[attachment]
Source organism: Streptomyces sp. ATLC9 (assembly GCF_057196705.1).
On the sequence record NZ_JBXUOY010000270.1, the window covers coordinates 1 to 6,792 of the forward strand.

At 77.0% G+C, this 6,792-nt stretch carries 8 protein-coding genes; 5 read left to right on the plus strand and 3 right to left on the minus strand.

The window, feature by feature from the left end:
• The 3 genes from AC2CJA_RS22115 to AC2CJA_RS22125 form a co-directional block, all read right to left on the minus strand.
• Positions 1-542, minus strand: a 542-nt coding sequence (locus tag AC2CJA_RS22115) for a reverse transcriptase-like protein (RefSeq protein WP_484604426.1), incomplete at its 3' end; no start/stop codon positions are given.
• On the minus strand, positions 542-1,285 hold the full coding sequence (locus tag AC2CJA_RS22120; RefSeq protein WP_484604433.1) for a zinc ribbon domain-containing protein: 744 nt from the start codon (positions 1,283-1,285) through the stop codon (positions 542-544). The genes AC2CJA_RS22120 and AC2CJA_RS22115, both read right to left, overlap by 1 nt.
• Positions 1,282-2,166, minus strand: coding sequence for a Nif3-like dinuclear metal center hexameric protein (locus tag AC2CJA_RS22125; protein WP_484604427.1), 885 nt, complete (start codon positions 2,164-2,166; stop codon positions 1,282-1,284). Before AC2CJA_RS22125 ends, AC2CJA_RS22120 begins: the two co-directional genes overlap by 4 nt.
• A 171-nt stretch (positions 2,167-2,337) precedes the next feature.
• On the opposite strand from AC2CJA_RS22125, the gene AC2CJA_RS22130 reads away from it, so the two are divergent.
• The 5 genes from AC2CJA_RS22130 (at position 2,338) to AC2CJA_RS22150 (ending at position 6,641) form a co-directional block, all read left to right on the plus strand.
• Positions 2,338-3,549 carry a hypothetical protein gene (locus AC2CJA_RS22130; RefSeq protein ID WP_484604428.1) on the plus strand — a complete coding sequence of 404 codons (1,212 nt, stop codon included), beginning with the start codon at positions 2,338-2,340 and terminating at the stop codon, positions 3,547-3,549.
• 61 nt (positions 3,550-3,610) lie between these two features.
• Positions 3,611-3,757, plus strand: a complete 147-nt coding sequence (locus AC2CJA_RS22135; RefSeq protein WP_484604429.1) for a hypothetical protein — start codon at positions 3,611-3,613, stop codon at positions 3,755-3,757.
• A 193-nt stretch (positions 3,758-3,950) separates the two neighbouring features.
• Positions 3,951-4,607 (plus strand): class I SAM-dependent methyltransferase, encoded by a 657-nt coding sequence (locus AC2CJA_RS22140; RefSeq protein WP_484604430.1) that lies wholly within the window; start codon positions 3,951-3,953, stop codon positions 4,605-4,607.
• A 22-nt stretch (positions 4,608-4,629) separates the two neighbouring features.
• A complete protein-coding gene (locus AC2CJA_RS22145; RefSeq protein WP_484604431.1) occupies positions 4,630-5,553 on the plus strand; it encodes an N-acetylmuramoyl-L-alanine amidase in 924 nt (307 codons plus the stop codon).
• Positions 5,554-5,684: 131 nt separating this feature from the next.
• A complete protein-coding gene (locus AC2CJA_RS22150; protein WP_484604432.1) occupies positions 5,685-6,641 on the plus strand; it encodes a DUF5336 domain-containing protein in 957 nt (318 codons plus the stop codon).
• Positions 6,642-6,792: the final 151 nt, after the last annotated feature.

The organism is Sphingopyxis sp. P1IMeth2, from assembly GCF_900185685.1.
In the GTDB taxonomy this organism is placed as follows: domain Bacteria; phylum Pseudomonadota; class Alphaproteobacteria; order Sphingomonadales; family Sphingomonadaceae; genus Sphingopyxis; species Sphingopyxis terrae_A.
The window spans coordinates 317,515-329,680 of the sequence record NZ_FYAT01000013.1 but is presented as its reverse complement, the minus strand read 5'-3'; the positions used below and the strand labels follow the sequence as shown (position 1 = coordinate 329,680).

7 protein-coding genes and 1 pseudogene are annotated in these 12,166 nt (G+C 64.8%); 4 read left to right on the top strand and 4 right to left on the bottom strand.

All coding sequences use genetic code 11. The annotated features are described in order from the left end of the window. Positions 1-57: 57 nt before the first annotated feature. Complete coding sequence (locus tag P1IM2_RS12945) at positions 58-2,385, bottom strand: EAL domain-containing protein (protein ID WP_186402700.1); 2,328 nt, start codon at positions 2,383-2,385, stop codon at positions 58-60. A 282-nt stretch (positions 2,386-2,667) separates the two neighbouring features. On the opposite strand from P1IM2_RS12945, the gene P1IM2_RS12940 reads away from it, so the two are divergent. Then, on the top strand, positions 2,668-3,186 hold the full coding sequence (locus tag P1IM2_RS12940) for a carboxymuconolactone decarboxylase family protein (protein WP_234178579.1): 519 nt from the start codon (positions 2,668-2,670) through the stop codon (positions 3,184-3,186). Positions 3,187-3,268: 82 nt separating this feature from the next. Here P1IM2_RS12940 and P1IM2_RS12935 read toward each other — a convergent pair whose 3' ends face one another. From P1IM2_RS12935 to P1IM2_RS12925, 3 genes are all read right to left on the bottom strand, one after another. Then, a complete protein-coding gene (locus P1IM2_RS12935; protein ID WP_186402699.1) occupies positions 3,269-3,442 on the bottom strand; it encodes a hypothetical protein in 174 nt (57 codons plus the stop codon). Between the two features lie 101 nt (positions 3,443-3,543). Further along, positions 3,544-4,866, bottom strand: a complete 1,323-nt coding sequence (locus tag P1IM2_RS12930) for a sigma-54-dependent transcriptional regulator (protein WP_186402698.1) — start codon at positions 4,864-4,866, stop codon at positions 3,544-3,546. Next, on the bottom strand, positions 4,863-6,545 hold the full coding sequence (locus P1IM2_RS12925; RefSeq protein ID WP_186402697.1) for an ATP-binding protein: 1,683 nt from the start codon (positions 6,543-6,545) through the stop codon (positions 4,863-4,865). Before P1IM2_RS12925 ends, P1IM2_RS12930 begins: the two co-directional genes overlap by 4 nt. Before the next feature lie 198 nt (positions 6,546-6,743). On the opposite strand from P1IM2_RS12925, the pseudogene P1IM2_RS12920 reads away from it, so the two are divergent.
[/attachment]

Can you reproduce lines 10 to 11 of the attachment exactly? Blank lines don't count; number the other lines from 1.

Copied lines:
• On the opposite strand from AC2CJA_RS22125, the gene AC2CJA_RS22130 reads away from it, so the two are divergent.
• The 5 genes from AC2CJA_RS22130 (at position 2,338) to AC2CJA_RS22150 (ending at position 6,641) form a co-directional block, all read left to right on the plus strand.